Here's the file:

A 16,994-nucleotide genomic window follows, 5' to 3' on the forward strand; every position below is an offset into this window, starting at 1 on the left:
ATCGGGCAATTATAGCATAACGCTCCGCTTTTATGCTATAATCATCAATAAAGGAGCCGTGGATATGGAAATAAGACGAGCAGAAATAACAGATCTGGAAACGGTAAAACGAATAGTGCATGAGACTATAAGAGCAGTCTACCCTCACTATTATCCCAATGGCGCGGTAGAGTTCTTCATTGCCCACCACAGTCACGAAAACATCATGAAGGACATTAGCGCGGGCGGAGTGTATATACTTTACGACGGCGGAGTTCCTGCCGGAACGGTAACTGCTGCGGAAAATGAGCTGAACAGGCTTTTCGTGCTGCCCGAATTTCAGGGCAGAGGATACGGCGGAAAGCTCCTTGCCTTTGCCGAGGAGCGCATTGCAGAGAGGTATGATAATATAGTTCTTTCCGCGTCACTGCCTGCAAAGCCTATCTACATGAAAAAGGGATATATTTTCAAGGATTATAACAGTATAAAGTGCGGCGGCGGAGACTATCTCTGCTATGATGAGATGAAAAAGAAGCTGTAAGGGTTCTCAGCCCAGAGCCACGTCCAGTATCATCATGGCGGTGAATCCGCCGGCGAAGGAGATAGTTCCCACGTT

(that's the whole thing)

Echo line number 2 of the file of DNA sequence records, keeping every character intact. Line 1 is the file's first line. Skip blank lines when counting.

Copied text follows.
ATCGGGCAATTATAGCATAACGCTCCGCTTTTATGCTATAATCATCAATAAAGGAGCCGTGGATATGGAAATAAGACGAGCAGAAATAACAGATCTGGAAACGGTAAAACGAATAGTGCATGAGACTATAAGAGCAGTCTACCCTCACTATTATCCCAATGGCGCGGTAGAGTTCTTCATTGCCCACCACAGTCACGAAAACATCATGAAGGACATTAGCGCGGGCGGAGTGTATATACTTTACGACGGCGGAGTTCCTGCCGGAACGGTAACTGCTGCGGAAAATGAGCTGAACAGGCTTTTCGTGCTGCCCGAATTTCAGGGCAGAGGATACGGCGGAAAGCTCCTTGCCTTTGCCGAGGAGCGCATTGCAGAGAGGTATGATAATATAGTTCTTTCCGCGTCACTGCCTGCAAAGCCTATCTACATGAAAAAGGGATATATTTTCAAGGATTATAACAGTATAAAGTGCGGCGGCGGAGACTATCTCTGCTATGATGAGATGAAAAAGAAGCTGTAAGGGTTCTCAGCCCAGAGCCACGTCCAGTATCATCATGGCGGTGAATCCGCCGGCGAAGGAGATAGTTCCCACGTT